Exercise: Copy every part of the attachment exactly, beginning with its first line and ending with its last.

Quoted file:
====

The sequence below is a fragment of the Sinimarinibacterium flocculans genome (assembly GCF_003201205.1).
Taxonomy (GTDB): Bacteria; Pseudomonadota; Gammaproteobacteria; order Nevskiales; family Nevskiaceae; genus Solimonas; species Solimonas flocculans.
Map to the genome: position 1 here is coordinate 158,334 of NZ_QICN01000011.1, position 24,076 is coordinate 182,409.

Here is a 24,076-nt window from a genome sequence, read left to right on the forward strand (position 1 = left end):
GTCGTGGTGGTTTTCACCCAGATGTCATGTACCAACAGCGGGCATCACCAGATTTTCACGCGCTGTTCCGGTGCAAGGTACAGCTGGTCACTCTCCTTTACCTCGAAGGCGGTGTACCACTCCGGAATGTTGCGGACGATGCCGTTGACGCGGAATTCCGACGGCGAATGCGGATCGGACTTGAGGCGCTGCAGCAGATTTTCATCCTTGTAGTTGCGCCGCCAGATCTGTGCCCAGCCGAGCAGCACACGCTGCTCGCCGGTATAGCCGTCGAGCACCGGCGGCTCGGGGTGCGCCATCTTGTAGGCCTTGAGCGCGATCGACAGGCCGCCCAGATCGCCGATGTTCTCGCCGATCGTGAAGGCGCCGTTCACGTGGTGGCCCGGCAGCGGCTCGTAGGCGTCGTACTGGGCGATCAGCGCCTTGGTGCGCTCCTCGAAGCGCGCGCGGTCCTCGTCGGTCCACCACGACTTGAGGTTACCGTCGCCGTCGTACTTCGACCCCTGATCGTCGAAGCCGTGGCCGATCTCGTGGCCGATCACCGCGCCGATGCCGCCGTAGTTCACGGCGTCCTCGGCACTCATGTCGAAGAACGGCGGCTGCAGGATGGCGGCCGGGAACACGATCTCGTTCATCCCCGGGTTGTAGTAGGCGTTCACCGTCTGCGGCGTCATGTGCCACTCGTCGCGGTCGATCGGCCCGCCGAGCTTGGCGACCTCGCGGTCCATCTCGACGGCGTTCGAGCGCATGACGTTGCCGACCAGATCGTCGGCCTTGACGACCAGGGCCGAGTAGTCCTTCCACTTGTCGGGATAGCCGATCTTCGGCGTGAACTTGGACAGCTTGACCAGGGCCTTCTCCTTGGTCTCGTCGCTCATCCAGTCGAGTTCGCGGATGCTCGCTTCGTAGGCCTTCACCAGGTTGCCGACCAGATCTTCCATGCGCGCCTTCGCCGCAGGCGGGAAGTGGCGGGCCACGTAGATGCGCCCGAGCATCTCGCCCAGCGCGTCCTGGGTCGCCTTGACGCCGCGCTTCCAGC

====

The sequence below is a fragment of the Sinimarinibacterium flocculans genome (assembly GCF_003201205.1).
Taxonomy (GTDB): Bacteria; Pseudomonadota; Gammaproteobacteria; order Nevskiales; family Nevskiaceae; genus Solimonas; species Solimonas flocculans.
Map to the genome: position 1 here is coordinate 158,334 of NZ_QICN01000011.1, position 24,076 is coordinate 182,409.

Here is a 24,076-nt window from a genome sequence, read left to right on the forward strand (position 1 = left end):
GTCGTGGTGGTTTTCACCCAGATGTCATGTACCAACAGCGGGCATCACCAGATTTTCACGCGCTGTTCCGGTGCAAGGTACAGCTGGTCACTCTCCTTTACCTCGAAGGCGGTGTACCACTCCGGAATGTTGCGGACGATGCCGTTGACGCGGAATTCCGACGGCGAATGCGGATCGGACTTGAGGCGCTGCAGCAGATTTTCATCCTTGTAGTTGCGCCGCCAGATCTGTGCCCAGCCGAGCAGCACACGCTGCTCGCCGGTATAGCCGTCGAGCACCGGCGGCTCGGGGTGCGCCATCTTGTAGGCCTTGAGCGCGATCGACAGGCCGCCCAGATCGCCGATGTTCTCGCCGATCGTGAAGGCGCCGTTCACGTGGTGGCCCGGCAGCGGCTCGTAGGCGTCGTACTGGGCGATCAGCGCCTTGGTGCGCTCCTCGAAGCGCGCGCGGTCCTCGTCGGTCCACCACGACTTGAGGTTACCGTCGCCGTCGTACTTCGACCCCTGATCGTCGAAGCCGTGGCCGATCTCGTGGCCGATCACCGCGCCGATGCCGCCGTAGTTCACGGCGTCCTCGGCACTCATGTCGAAGAACGGCGGCTGCAGGATGGCGGCCGGGAACACGATCTCGTTCATCCCCGGGTTGTAGTAGGCGTTCACCGTCTGCGGCGTCATGTGCCACTCGTCGCGGTCGATCGGCCCGCCGAGCTTGGCGACCTCGCGGTCCATCTCGACGGCGTTCGAGCGCATGACGTTGCCGACCAGATCGTCGGCCTTGACGACCAGGGCCGAGTAGTCCTTCCACTTGTCGGGATAGCCGATCTTCGGCGTGAACTTGGACAGCTTGACCAGGGCCTTCTCCTTGGTCTCGTCGCTCATCCAGTCGAGTTCGCGGATGCTCGCTTCGTAGGCCTTCACCAGGTTGCCGACCAGATCTTCCATGCGCGCCTTCGCCGCAGGCGGGAAGTGGCGGGCCACGTAGATGCGCCCGAGCATCTCGCCCAGCGCGTCCTGGGTCGCCTTGACGCCGCGCTTCCAGC